Big media outlets in Romania have been reporting that the ancient and deadly parasite – officially known as nasophageal teratoma – is prevalent in Romania’s capital, Bucharest. Photograph: Alison Berg/Getty Images
What time is it, man? Where is baby Jesus? And who is number four? Have these questions been put to Romania’s president, Traian Basescu, and the prime minister, Viorica Dancila, when they were arriving at the hospital where a teenager has just died after being attacked with mop handle?
Like most of the media, Rai TV has been indulging in a sustained witch hunt. Its shows have frequently reported not just death at hospitals, but also suicide and slashed throats. It made the headlines when one of its programmes claimed to have found the corpse of Baby Jesus behind a painting at a children’s nursery.
It is just one more attack in a country known for its dearth of independent media and a worsening climate of mass paranoia, fuelled in part by government efforts to control the internet.
Earlier this year, Romania’s new health minister, Dorin Coccaro, refused to use the word “vaccine”, sparking fury from even some of the president’s allies. His refusal was in response to an online furore over reports of families quitting the vaccination programme on the grounds that the shot can cause the side-effects of tetanus, which a doctor last year confirmed as an underlying risk.
Media reports say the misinformation could have led to hundreds of people who had their children vaccinated failing to renew their permits. Health officials appear to be reluctant to use any term that points to the risks of vaccine use, and say children are still getting vaccinated.
The previous prime minister, Victor Ponta, faced similar difficulties over his attempt to push through a law that made it compulsory for Romanians to get a form of identification with their fingerprints. Some politicians argued this could lead to the reverse of what Ponta planned: leading to a large increase in those who did not have a valid certificate, though at a smaller cost.
Indeed, Romanian governments frequently seem to think the best way to prevent a furore is to prevent it. Last year, an education department incident during a debate over a homophobic curriculum apparently came with the approval of Basescu himself. The prime minister apparently thought a misquote of one of the speakers’ terms would stop an email chain from panicking his aides, and even brought some tear gas to the debate to use as a prop to justify a pushback against the emailers.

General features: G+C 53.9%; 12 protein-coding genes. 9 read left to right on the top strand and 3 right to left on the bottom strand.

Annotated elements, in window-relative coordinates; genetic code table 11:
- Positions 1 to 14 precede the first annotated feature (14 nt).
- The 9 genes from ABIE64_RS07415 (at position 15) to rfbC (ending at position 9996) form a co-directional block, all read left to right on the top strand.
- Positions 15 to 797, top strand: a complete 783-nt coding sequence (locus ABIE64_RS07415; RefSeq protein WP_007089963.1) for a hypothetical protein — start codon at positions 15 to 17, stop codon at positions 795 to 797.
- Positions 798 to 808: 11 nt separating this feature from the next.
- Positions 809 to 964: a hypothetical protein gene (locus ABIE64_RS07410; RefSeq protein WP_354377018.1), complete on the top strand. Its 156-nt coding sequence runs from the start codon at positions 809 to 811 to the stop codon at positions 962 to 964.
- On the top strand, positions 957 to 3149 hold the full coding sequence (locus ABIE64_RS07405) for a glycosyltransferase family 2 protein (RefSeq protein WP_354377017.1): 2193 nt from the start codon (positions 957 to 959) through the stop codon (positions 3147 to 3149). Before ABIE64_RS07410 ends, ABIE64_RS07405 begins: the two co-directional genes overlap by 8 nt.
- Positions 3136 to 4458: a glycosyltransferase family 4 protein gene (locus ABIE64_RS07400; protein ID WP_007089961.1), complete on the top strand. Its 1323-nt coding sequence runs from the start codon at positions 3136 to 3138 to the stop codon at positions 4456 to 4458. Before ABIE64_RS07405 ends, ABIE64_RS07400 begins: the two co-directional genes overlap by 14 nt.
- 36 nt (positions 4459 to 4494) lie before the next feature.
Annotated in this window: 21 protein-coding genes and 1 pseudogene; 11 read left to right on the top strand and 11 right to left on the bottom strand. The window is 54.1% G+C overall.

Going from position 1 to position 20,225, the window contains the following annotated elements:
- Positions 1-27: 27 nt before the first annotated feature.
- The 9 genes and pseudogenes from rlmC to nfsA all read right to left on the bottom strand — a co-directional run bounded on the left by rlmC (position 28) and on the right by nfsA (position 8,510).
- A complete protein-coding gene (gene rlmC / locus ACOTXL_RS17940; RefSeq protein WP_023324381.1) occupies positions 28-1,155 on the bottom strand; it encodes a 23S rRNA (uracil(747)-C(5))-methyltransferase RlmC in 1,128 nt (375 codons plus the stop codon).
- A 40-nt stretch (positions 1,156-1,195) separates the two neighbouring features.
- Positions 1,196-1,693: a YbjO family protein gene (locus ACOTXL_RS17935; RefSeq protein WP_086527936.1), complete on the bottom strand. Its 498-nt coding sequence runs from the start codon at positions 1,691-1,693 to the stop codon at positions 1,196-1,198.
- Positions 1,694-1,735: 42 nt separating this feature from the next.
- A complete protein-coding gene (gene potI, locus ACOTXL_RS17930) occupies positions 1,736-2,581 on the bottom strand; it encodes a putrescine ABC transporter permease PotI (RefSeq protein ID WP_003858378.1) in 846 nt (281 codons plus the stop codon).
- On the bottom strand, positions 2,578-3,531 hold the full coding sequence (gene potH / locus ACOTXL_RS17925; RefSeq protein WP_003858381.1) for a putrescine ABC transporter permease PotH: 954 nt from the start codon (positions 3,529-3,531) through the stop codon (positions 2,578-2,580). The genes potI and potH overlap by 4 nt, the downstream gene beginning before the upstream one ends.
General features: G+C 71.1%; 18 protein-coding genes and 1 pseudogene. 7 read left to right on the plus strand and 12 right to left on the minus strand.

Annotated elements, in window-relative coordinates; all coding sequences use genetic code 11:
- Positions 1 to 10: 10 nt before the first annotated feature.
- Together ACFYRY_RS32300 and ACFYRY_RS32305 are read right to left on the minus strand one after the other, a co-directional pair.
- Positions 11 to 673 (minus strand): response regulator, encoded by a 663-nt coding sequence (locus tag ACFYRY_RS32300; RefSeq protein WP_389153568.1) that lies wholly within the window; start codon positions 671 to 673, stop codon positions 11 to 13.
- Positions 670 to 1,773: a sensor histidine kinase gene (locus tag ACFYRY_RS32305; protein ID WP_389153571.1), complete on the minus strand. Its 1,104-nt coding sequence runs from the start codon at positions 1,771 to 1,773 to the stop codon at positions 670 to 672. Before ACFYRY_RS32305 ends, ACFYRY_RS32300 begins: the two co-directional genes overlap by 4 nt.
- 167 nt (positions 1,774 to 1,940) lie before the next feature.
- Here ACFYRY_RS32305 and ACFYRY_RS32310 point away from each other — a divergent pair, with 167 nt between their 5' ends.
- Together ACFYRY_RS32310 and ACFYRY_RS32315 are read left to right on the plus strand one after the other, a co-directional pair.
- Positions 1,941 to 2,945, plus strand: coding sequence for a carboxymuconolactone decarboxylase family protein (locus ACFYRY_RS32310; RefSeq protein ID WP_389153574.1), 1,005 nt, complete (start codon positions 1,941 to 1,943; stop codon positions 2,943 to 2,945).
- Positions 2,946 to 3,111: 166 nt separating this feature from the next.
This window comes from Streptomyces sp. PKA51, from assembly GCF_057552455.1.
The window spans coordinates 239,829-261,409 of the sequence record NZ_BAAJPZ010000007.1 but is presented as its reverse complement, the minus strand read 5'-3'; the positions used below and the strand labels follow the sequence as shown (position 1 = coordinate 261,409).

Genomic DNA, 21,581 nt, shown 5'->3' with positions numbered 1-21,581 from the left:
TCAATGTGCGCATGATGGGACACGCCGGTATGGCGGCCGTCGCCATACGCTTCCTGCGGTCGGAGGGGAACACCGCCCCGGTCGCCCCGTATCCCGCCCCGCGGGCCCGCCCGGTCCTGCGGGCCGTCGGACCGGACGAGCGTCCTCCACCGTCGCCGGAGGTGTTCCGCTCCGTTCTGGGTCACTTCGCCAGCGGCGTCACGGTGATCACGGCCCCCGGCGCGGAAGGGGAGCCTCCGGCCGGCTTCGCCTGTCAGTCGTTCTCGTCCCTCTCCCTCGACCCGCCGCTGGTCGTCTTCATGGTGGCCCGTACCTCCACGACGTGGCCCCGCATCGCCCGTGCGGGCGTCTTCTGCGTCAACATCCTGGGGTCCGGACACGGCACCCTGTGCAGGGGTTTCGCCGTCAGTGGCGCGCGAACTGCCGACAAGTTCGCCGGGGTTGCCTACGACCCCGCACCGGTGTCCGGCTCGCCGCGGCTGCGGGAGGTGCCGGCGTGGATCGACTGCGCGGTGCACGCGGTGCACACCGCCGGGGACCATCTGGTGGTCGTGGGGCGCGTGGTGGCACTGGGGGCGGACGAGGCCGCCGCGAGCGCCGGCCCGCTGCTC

The appetite for taboo-busting and narrative-breaking was apparently whetted in 2015 when, during the crash of an airliner carrying 71 people, online videos were shared that showed something abnormal in the cries of the children trapped inside. The investigation concluded the screams were non-life-threatening: cracked ribs and lacerations from broken glass – however “scary”.
And let’s not forget the stories of cannibalism, murder and mutilation that began to be picked up by Romanian media in the late 1990s as a backlash against a perceived leftwing mafia. Many of the claims were made by groups of Gypsies. Many of the videos proved to be hoaxes. But their exposure fed a media climate in which other suspicions about Romanian society – notably regarding religious belief – flourished.
The country had been subjected to years of economic stagnation under communism, and Romanians’ sense of belonging was disrupted during the 1990s when, amid a child trafficking scandal, the former president, Ion Iliescu, and other top officials were exposed as members of a pay-per-milk racket.
Today, Romania’s current government too is dogged by rumours, including that the head of the Orthodox church, Marian Finucane, died of measles while on a holiday with Romanians abroad. Again, some of the evidence is false but all of it helps reinforce a sense that Romania’s leaders are not to be trusted.
This comes at a time when the government’s true aim seems to be to control the spread of information that might disturb people’s holidays abroad or erode people’s faith in the divine.